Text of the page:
YANG YU (Still Here)
an exhibition of photography by
LEO ‘SINGTO’ GAUVAIN (b.1994 – d. 2017)
2 – 24 February 2019
As if he knew that sudden, senseless death was coming, promising young British-Thai artist Leo ‘Singto’ Gauvain, Bangkok born and bred, titled his last series of photographs ‘Yang Yu’—Thai for “Still Here”. As if to say that ‘I’ am always and death is only of the body, crushed by a highrise builder’s carelessness as he walked past a Sukhumvit construction site. The dreamlike photographs of ‘Yang Yu’ remains, reminding us forever of his potential: his acute sensitivity and gentle sympathetic gaze; the sincere, unsentimental melancholy; his instinct for profoundly satisfying form and texture. ‘I’ am always.
Photographer Patrick ‘Shrimp’ Gauvain says of his son: “Leo was a creator, innovator and epistemologist… the philosophy of the nature of knowledge, justification, and the rationality of belief… his soul, spirit and ideological beliefs will surely live on in his work.”
EULOGY TO LEO
A very good evening to you all… and you too Leo… I know you’re here somewhere.
I’m in awe of the amazing turn out of friends that have come today to celebrate Leo’s short but extraordinary life.
Thank you all so much for the tremendous effort you have all made… especially Jake, one of Leo’s closest friends who landed from London this morning…. just to be here on this very special day.
When Leo died, just over a year ago, we received thousands of condolences and tributes from all over the world… so much of what I have to say now is really a compilation of those accolades.
After Leo graduated with Honours at the University of Arts Bournemouth, he returned to the University as a Visiting Lecturer following his passion to teach and pass on his knowledge to others. He was so much respected by the University that they have named their new Exhibition Hall “The Leo Gauvain Gallery”. A great honour and legacy to the young man.
Leo was a great artist of our time, with a talented eye for imagery… patient, steady, with an intelligent wit… full of clarity and kindness, full of life and love, courage and certainty, generous humility… a marvelous and special young man who will always be young and in a class of his own… and always with that infectiously affable smile. The smiley guy… as his partner Mimi puts it.
As if he knew that his sudden, senseless death was coming, this promising young British-Thai artist, Bangkok born and bred, titled his last series of photographs ‘Yang Yu’—Thai for “Still Here”. As if to say that ‘I’ am always and death is only of the body, the dreamlike photographs of ‘Yang Yu’ remain, reminding us forever of his potential: his acute sensitivity and gentle sympathetic gaze; the sincere, unsentimental melancholy; his instinct for profoundly satisfying form and texture. ‘I’ am always.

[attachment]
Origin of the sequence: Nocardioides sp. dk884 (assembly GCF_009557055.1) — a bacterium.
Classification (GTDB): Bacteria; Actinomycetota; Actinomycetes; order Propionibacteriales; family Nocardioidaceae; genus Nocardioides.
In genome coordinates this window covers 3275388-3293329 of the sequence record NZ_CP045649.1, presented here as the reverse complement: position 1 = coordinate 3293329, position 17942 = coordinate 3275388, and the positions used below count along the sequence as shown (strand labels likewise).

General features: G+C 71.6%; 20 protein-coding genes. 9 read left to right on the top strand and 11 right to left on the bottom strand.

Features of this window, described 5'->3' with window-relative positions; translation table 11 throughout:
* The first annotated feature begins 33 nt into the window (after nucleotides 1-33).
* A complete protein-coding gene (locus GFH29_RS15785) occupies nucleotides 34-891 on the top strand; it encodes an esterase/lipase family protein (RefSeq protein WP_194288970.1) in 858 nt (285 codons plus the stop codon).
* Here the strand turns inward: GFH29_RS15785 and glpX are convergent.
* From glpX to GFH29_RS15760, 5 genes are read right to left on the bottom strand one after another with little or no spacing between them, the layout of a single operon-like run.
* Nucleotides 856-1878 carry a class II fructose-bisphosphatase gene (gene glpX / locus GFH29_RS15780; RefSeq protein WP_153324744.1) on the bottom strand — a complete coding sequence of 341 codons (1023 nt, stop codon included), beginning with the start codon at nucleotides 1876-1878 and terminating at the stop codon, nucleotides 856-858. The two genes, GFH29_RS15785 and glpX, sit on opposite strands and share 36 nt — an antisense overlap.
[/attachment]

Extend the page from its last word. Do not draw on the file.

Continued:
Crushed by a high-rise builder’s carelessness as he walked past a Sukhumvit construction site, his death was a tragic case of negligence and is the kind of incident that should have never had happened had the right attention to safety and security been in place… an ongoing problem and pattern with illicit business practices on construction sites in Thailand.
You know… a recent study finds most people believe living longer can make for an indifferent life… even if those extra years are mildly pleasant. Or, put it another way: It doesn’t matter how long you live, but rather how exciting your life is when you happen to die.
I’d like to read a short but memorable poem written by Gitanjali Ghei, an Indian girl who died at the age of only 16 of cancer…
Farewell my Friends…
It was beautiful as long as it lasted
The journey of my life
I have no regrets whatsoever
Save the pain I’ll leave behind
Those dear hearts who love and care
And the strings pulling at the heart and soul
The strong arms that held me up
When my own strength let me down
At every turning of my life I came across good friends
Friends who stood by me
Even when the time raced me by
Farewell, farewell my friends
I smile and bid you goodbye
No, shed no tears for I need them not
All I need is your smile
If you feel sad do think of me
For that’s what I’ll like when you live in the hearts
Of those who you love, remember then…
You never die.
Leo, we will miss your smile, your warmth, your friendliness and your laughter…
Or as John Cleese put it so well… ‘He died before he’d had enough fun’
Patrick ‘Shrimp’ Gauvain
2nd February 2019
Leo ‘Singto’ Gauvain: “The body of work I create stems from a personal issue – my inability to accurately communicate and verbalise my thoughts. In my attempt to express raw, subjective, human emotion, I found that this work isn’t about accurate communication but instead another way to communicate.”
Newly graduated with honours in July 2016 from the Arts University Bournemouth (AUB), Leo ‘Singto’ Gauvain pursued a career in publishing, curating, photography and design. Before his tragic and untimely death just over a year later at the age of 23, he started his first design/publishing business called ‘the button, press”.